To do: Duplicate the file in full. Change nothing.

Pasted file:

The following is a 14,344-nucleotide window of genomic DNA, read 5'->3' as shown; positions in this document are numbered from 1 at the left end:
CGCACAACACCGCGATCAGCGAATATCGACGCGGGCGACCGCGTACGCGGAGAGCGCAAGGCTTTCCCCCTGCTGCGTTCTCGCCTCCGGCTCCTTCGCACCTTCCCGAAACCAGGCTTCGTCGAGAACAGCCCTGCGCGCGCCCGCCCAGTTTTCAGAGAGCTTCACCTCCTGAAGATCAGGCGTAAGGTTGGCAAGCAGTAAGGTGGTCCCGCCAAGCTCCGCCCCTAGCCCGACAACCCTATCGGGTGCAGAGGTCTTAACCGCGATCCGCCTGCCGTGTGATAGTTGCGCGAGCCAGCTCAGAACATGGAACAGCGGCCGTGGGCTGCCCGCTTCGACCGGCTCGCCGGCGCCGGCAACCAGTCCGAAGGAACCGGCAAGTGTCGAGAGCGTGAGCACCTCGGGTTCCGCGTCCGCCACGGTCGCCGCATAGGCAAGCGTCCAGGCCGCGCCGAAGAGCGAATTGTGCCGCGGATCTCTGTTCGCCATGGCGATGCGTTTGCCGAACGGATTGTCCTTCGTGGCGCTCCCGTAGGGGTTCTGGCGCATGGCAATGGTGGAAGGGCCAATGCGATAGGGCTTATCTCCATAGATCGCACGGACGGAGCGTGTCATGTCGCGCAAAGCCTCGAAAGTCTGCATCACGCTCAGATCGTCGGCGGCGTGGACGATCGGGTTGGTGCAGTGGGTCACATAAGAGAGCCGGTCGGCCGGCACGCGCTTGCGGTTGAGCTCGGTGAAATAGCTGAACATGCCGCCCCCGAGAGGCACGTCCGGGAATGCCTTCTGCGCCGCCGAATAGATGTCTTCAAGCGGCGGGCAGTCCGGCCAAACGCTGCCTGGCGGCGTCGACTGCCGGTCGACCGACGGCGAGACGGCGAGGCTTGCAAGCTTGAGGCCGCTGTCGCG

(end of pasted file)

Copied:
The following is a 14,344-nucleotide window of genomic DNA, read 5'->3' as shown; positions in this document are numbered from 1 at the left end:
CGCACAACACCGCGATCAGCGAATATCGACGCGGGCGACCGCGTACGCGGAGAGCGCAAGGCTTTCCCCCTGCTGCGTTCTCGCCTCCGGCTCCTTCGCACCTTCCCGAAACCAGGCTTCGTCGAGAACAGCCCTGCGCGCGCCCGCCCAGTTTTCAGAGAGCTTCACCTCCTGAAGATCAGGCGTAAGGTTGGCAAGCAGTAAGGTGGTCCCGCCAAGCTCCGCCCCTAGCCCGACAACCCTATCGGGTGCAGAGGTCTTAACCGCGATCCGCCTGCCGTGTGATAGTTGCGCGAGCCAGCTCAGAACATGGAACAGCGGCCGTGGGCTGCCCGCTTCGACCGGCTCGCCGGCGCCGGCAACCAGTCCGAAGGAACCGGCAAGTGTCGAGAGCGTGAGCACCTCGGGTTCCGCGTCCGCCACGGTCGCCGCATAGGCAAGCGTCCAGGCCGCGCCGAAGAGCGAATTGTGCCGCGGATCTCTGTTCGCCATGGCGATGCGTTTGCCGAACGGATTGTCCTTCGTGGCGCTCCCGTAGGGGTTCTGGCGCATGGCAATGGTGGAAGGGCCAATGCGATAGGGCTTATCTCCATAGATCGCACGGACGGAGCGTGTCATGTCGCGCAAAGCCTCGAAAGTCTGCATCACGCTCAGATCGTCGGCGGCGTGGACGATCGGGTTGGTGCAGTGGGTCACATAAGAGAGCCGGTCGGCCGGCACGCGCTTGCGGTTGAGCTCGGTGAAATAGCTGAACATGCCGCCCCCGAGAGGCACGTCCGGGAATGCCTTCTGCGCCGCCGAATAGATGTCTTCAAGCGGCGGGCAGTCCGGCCAAACGCTGCCTGGCGGCGTCGACTGCCGGTCGACCGACGGCGAGACGGCGAGGCTTGCAAGCTTGAGGCCGCTGTCGCG